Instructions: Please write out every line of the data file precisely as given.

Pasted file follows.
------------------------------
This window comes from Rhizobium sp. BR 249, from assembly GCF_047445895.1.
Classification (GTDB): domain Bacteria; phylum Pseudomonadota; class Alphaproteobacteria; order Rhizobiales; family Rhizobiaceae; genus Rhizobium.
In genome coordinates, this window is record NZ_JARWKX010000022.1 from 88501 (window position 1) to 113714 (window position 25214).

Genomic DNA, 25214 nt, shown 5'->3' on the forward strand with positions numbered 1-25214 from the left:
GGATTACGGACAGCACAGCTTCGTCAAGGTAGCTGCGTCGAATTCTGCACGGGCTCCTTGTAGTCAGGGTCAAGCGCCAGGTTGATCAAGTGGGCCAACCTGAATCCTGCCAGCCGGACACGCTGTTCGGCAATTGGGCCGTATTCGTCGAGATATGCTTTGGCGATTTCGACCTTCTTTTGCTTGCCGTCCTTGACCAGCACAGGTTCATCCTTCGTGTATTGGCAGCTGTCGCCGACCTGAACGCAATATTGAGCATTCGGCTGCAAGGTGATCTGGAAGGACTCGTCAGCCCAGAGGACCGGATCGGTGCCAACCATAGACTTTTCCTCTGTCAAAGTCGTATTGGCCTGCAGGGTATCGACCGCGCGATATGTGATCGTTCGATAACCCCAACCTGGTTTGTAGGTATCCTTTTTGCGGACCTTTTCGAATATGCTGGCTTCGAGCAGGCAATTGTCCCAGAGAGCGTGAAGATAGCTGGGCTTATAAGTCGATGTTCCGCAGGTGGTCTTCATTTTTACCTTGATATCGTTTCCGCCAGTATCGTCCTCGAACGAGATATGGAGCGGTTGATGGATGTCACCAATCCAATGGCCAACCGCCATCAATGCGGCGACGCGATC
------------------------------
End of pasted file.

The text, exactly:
This window comes from Rhizobium sp. BR 249, from assembly GCF_047445895.1.
Classification (GTDB): domain Bacteria; phylum Pseudomonadota; class Alphaproteobacteria; order Rhizobiales; family Rhizobiaceae; genus Rhizobium.
In genome coordinates, this window is record NZ_JARWKX010000022.1 from 88501 (window position 1) to 113714 (window position 25214).

Genomic DNA, 25214 nt, shown 5'->3' on the forward strand with positions numbered 1-25214 from the left:
GGATTACGGACAGCACAGCTTCGTCAAGGTAGCTGCGTCGAATTCTGCACGGGCTCCTTGTAGTCAGGGTCAAGCGCCAGGTTGATCAAGTGGGCCAACCTGAATCCTGCCAGCCGGACACGCTGTTCGGCAATTGGGCCGTATTCGTCGAGATATGCTTTGGCGATTTCGACCTTCTTTTGCTTGCCGTCCTTGACCAGCACAGGTTCATCCTTCGTGTATTGGCAGCTGTCGCCGACCTGAACGCAATATTGAGCATTCGGCTGCAAGGTGATCTGGAAGGACTCGTCAGCCCAGAGGACCGGATCGGTGCCAACCATAGACTTTTCCTCTGTCAAAGTCGTATTGGCCTGCAGGGTATCGACCGCGCGATATGTGATCGTTCGATAACCCCAACCTGGTTTGTAGGTATCCTTTTTGCGGACCTTTTCGAATATGCTGGCTTCGAGCAGGCAATTGTCCCAGAGAGCGTGAAGATAGCTGGGCTTATAAGTCGATGTTCCGCAGGTGGTCTTCATTTTTACCTTGATATCGTTTCCGCCAGTATCGTCCTCGAACGAGATATGGAGCGGTTGATGGATGTCACCAATCCAATGGCCAACCGCCATCAATGCGGCGACGCGATC